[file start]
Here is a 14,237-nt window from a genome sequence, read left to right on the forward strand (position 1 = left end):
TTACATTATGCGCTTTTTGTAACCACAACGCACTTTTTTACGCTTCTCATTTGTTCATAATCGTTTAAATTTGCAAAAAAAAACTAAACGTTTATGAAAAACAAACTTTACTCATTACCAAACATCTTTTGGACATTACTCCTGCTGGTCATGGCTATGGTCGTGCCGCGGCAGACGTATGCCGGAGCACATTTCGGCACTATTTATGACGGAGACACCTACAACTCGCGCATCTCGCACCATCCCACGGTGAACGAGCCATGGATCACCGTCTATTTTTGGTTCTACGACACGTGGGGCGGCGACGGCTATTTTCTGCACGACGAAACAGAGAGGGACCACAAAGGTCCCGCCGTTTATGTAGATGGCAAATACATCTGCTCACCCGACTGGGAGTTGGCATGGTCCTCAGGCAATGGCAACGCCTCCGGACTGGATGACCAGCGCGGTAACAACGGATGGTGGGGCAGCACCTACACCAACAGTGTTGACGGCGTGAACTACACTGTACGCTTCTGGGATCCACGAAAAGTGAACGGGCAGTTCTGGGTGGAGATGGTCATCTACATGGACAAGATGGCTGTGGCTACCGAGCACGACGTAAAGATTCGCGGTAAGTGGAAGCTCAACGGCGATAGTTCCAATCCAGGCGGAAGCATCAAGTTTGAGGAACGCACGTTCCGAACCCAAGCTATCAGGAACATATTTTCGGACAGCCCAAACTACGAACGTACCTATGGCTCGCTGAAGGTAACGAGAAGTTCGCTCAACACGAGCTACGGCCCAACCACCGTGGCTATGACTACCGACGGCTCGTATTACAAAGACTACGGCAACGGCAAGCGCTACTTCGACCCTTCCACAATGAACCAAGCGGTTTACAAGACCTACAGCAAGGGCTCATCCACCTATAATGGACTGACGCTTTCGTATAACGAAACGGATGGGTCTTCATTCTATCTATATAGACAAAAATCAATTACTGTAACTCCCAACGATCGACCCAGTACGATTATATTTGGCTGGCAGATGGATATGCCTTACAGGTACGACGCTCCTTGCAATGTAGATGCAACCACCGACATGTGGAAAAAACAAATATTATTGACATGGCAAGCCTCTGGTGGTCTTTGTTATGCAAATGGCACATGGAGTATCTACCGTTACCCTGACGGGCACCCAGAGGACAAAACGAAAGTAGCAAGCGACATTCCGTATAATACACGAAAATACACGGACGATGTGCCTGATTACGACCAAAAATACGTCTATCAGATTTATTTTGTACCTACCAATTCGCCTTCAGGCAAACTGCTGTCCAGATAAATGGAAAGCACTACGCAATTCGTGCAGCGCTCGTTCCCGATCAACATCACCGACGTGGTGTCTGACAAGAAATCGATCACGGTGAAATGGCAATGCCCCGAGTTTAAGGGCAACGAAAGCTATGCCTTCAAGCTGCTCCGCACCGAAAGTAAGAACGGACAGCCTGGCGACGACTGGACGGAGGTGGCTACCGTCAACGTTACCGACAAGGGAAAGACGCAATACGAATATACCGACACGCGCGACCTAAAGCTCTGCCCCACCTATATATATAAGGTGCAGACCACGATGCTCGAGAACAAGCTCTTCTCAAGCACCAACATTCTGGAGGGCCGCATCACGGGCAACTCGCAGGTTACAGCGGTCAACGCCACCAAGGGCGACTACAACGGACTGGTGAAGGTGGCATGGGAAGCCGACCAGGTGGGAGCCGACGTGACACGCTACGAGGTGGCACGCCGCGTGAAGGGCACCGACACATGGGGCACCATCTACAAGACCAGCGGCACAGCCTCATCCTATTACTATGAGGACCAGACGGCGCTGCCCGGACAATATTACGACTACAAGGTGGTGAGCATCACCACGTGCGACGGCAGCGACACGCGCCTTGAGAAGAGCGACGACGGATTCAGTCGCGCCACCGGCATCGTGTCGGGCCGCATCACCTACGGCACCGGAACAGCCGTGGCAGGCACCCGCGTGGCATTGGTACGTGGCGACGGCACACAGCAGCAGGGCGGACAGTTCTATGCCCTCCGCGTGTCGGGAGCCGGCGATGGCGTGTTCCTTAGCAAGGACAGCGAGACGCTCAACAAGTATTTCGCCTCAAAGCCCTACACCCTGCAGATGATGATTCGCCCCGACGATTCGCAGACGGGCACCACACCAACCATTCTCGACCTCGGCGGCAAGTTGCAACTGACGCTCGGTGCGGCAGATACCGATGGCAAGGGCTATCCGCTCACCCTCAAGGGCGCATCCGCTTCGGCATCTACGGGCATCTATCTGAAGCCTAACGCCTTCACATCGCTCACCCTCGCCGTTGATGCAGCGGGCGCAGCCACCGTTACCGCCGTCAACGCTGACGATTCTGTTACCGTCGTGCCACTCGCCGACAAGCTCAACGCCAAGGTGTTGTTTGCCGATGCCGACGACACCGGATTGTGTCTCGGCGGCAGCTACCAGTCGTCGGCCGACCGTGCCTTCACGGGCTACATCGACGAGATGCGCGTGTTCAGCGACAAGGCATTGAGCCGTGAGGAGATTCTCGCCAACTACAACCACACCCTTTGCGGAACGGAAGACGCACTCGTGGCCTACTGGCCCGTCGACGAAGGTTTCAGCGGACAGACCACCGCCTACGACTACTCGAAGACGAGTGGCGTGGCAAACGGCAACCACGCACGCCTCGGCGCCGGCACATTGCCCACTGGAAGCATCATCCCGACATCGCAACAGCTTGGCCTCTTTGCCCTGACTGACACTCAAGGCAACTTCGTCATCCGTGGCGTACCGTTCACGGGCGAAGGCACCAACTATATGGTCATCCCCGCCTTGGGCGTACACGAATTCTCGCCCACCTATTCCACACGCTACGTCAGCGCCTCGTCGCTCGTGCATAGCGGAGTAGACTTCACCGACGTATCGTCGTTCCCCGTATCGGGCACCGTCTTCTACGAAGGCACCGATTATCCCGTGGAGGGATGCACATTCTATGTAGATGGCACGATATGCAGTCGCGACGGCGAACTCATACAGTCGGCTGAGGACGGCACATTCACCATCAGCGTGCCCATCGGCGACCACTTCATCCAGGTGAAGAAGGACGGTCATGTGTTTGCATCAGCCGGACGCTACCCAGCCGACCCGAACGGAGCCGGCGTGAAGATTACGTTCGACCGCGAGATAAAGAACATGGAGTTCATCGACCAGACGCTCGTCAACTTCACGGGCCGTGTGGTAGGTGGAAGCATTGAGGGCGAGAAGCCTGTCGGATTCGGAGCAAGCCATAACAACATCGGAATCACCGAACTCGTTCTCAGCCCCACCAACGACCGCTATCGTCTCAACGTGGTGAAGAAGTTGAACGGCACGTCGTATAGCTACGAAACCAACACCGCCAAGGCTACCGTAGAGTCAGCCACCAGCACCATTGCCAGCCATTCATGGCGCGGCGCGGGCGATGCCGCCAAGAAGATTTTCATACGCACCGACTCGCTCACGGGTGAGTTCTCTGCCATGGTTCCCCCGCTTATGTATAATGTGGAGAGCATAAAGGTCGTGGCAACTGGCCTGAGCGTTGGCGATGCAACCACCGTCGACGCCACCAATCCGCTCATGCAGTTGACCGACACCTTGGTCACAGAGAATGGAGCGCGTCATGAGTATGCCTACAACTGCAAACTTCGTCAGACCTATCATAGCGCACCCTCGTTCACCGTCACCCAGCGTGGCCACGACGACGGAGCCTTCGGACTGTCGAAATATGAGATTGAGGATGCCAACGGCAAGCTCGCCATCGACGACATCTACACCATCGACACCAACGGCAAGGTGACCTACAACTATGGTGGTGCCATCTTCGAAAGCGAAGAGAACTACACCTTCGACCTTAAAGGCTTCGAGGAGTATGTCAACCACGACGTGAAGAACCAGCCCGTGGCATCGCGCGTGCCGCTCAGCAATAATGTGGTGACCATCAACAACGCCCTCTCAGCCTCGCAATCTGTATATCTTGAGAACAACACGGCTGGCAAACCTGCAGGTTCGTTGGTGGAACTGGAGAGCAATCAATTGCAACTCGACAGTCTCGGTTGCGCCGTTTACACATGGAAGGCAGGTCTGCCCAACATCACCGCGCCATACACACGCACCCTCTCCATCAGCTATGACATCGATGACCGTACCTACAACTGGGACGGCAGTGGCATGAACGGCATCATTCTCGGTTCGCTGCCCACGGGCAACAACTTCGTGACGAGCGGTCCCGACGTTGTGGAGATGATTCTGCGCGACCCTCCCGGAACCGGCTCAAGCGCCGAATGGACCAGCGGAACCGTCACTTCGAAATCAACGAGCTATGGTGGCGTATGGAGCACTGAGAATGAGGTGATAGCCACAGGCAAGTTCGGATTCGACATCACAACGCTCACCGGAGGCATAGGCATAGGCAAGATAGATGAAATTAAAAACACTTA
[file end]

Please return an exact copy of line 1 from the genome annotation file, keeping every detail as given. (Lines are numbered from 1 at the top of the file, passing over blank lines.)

Here is a 14,237-nt window from a genome sequence, read left to right on the forward strand (position 1 = left end):